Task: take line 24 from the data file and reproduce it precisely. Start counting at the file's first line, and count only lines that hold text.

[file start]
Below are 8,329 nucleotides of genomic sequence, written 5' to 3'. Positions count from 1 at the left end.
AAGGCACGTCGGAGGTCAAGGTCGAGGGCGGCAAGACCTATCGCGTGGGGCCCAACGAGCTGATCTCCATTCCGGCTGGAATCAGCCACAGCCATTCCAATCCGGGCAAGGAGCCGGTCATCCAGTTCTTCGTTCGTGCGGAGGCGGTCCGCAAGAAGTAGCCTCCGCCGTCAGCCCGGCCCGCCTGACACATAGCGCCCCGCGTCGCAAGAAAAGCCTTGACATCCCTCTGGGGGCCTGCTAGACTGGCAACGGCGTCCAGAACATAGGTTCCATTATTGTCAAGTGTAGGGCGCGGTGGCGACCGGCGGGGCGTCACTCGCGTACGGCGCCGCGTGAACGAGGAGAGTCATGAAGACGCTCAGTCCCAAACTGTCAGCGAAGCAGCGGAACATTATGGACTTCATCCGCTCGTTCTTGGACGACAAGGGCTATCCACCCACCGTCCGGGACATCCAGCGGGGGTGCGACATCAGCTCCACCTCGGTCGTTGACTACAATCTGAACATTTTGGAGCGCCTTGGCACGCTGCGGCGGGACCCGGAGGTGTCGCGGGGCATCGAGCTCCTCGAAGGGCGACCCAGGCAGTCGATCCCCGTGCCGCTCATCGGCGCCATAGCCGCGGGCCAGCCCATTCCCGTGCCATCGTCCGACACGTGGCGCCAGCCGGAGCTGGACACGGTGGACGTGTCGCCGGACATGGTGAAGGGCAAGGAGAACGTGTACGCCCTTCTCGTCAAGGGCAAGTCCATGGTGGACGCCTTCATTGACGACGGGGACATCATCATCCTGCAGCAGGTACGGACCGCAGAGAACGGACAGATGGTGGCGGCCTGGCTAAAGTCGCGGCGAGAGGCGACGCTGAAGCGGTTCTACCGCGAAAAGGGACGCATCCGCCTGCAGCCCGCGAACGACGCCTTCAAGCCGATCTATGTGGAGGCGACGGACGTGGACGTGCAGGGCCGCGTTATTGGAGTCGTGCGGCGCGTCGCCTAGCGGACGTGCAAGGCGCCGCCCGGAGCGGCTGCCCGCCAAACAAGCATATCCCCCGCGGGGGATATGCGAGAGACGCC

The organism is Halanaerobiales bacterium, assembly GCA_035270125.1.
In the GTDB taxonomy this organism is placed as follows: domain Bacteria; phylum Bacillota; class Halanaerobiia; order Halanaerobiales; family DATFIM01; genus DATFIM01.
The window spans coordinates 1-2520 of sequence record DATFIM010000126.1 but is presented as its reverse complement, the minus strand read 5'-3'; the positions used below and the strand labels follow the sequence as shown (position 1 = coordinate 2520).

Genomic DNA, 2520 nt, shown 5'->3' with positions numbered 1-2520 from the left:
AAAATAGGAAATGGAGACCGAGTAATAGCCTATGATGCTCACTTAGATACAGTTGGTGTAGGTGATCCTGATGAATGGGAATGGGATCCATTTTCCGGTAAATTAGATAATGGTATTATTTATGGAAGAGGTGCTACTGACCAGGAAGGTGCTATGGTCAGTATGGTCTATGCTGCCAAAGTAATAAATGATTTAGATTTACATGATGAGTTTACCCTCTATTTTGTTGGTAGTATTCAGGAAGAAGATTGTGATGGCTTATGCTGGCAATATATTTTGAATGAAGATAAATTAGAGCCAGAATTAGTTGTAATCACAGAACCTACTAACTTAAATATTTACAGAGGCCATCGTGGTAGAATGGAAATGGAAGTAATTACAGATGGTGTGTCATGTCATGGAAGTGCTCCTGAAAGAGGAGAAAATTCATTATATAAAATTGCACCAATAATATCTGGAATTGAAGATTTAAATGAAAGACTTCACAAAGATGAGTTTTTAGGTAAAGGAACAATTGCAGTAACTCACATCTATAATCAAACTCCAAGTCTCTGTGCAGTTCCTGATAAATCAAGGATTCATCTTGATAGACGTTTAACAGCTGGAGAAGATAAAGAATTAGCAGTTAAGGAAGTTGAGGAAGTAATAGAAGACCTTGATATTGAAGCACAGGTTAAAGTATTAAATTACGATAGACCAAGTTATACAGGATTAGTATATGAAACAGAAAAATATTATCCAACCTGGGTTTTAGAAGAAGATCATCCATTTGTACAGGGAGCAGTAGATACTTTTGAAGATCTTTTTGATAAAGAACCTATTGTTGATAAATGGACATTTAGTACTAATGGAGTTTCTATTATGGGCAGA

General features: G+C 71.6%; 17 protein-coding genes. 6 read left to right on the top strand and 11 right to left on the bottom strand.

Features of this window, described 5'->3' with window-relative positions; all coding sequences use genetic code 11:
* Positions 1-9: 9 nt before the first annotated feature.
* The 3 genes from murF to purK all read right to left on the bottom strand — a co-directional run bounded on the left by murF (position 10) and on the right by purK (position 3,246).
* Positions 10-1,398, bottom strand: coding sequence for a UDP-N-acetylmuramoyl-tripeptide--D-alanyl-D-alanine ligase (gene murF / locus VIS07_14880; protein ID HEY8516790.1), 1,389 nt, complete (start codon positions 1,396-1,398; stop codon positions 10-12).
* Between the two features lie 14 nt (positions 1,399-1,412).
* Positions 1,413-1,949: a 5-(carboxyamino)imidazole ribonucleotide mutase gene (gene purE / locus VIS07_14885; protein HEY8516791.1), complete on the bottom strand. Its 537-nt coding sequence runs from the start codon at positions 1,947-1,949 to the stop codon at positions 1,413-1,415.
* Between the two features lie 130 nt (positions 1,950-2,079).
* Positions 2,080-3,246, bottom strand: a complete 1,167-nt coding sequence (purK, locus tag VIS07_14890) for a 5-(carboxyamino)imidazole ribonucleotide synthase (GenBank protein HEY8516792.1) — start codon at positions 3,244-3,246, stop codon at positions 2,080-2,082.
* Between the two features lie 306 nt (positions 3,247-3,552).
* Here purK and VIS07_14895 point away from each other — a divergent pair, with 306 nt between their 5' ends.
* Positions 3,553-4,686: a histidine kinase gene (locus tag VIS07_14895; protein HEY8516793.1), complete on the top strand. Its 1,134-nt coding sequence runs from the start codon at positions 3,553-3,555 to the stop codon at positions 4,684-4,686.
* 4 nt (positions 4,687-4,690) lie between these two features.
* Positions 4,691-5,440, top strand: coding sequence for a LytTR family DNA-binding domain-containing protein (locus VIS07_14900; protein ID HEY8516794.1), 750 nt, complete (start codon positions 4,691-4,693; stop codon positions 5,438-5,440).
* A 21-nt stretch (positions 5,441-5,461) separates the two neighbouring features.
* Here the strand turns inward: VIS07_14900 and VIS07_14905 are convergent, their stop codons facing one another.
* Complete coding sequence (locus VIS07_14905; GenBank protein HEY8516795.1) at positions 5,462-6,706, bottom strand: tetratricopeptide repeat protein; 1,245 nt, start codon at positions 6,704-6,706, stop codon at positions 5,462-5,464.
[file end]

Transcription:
* Complete coding sequence (locus VIS07_14905; GenBank protein HEY8516795.1) at positions 5,462-6,706, bottom strand: tetratricopeptide repeat protein; 1,245 nt, start codon at positions 6,704-6,706, stop codon at positions 5,462-5,464.